Monday, January 9, 2012
Ron Smith: Iran in 2012
One of these is a continuation of the present situation. In this scenario, Iran continues to position itself to make a deployable nuclear arsenal, by accumulating weapons-grade fissile material and developing the components of a workable device, without either testing, or overtly deploying such a device. This would be in defiance of the United Nations and, particularly, its nuclear proliferation watch-dog, the IAEA, but it probably would not provoke action from the UN, or, even the most directly involved party, Israel. President Obama, in an election year, is unlikely to give a ‘green-light’ and may not be relied upon to give support, should Israel act alone. The President has little more to lose, as far as the Jewish vote in the United States is concerned.
In these circumstances, it would be very foolish for Iran to ‘rock the boat’ by testing an actual device, or allowing itself to be caught in a new terrorist adventure, like the failed plots of last year to kill the Saudi Ambassador, or senior US officials, on US territory. But might it do so, anyway? The recent Iranian naval exercises in the Straits of Hormuz have raised another possibility. In retaliation to the recent intensification of international sanctions, could Iran attempt to close these straits to international commerce and thus cut off nearly half of the world’s oil? In the last few days, Iran has seemed to have said that it might. The crucial question is then, what would the world do? More particularly, what would the world’s dominant naval power do? There have been strong statements from the United States (and not simply from Republican presidential hopefuls) that to close international waterways like this, would be an act of war, to which the United States would be bound to respond. Any conflict precipitated by such a response could not be limited to naval matters. It would have to encompass Iran’s military capability in a general way and, inevitably, that would include its nuclear potential. In terms of Iranian interests, this would also be very ‘foolish’.
Of course, there is another way of looking at this. An America wishing to force the nuclear issue could attempt to provoke the Iranians into doing just this: closing the straits to international traffic. It is interesting that the American carrier naval group, normally based at Bahrein in the Persian Gulf, has recently come out through the Hormuz Straits. Insofar as this fleet was vulnerable to surprise attack from Iran, this vulnerability is much reduced. But insofar as a return of the fleet to its base could be seen in Tehran as provocation (or, indeed, ‘dressed’ particularly to seem so) it could precipitate the conflict envisaged in the paragraph above, and achieve the object of preventing the ‘unacceptable’. Well, maybe not in an election year.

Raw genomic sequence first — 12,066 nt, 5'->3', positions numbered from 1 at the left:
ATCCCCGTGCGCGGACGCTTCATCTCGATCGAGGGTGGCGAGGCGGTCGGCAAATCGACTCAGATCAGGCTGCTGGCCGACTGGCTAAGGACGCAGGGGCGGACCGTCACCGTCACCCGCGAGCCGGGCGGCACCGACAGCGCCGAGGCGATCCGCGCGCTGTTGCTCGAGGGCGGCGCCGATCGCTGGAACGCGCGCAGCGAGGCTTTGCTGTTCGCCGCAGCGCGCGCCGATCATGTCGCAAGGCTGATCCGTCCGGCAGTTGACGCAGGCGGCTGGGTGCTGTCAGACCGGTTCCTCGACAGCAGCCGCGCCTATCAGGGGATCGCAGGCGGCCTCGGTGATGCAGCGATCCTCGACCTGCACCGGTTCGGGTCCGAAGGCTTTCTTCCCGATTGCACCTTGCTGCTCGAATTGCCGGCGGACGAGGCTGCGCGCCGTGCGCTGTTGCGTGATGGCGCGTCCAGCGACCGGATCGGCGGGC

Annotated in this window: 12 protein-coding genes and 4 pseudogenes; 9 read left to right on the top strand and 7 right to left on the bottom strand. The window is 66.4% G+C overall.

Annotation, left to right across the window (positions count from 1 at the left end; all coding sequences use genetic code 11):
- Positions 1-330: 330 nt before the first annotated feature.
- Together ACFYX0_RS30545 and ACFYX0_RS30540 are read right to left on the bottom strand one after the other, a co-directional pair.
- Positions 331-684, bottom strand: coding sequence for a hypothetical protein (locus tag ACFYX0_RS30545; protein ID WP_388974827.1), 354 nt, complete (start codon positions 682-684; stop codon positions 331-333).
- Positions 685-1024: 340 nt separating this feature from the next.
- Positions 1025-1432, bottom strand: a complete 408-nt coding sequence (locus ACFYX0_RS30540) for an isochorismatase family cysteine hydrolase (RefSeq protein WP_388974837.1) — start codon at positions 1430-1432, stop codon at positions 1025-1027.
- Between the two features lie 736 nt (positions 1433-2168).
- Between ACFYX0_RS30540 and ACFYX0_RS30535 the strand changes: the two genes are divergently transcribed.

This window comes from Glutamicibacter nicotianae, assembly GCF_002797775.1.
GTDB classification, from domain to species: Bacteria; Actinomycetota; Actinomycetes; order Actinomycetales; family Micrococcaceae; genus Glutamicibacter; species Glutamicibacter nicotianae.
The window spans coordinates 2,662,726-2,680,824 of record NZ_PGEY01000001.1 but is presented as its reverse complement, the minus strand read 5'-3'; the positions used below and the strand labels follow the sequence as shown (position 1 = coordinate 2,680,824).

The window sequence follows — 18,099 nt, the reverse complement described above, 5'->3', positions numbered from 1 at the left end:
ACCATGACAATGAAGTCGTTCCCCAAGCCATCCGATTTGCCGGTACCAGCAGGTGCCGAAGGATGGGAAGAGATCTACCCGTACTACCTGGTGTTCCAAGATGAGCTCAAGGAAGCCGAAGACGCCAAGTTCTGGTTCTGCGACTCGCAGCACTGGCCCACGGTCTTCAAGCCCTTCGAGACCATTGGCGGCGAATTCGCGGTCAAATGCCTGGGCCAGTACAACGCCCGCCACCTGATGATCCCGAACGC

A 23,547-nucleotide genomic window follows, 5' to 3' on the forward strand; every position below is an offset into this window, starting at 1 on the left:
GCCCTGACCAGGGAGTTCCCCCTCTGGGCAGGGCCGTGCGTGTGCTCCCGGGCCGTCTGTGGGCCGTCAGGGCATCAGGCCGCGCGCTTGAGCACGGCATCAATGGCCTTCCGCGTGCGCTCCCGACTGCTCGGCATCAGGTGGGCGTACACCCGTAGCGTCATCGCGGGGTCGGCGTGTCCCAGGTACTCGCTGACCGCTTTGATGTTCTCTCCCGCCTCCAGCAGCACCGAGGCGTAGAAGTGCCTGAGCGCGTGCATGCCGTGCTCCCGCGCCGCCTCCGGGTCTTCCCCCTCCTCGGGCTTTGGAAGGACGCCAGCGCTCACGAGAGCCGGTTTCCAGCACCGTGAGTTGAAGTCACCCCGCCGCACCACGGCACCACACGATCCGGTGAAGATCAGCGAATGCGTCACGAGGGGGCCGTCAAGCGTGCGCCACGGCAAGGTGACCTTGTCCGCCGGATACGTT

So, for 2012, I expect more of the same. Iran will continue with its nuclear weapons’ programme and the world will continue to deal ineffectually with this coming threat. This is partly because major players, like Russia and China have interests that are more important to them: trade, oil, generally discomforting the United States. For some reason they do not see a nuclear armed, terrorist-sponsoring Iran as a threat. As has been widely observed (including by me in some of those earlier articles), the danger is not so much that Iran would acquire such an arsenal as to directly threaten a major nuclear state, as that it might supply terrorist groups with nuclear material from which they might make ‘dirty bombs’, or even crude nuclear explosive devices. President Ahmadinejad has already articulated such an intention, in respect of Israel and the US, but it is not clear to me why Islamic groups to the south of Russia, or in the north-west of China, could not also lay claim to such support. Then there is the matter of further proliferation. Saudi Arabia and Egypt are already thinking about their future.
Probably none of these things will happen in 2012 but on present trends, something has got to give. Either Iran is persuaded/obliged to give up its nuclear ambitions before it has significantly weaponised its nuclear programme, or there will be nothing to restrain a rampant Iran, with inevitable consequences for the Middle East and the wider world. There is also the possibility of nuclear war from a state that may not, itself, be as ‘deterrable’ as the nuclear adversaries of the Cold War.
at 8:29 AM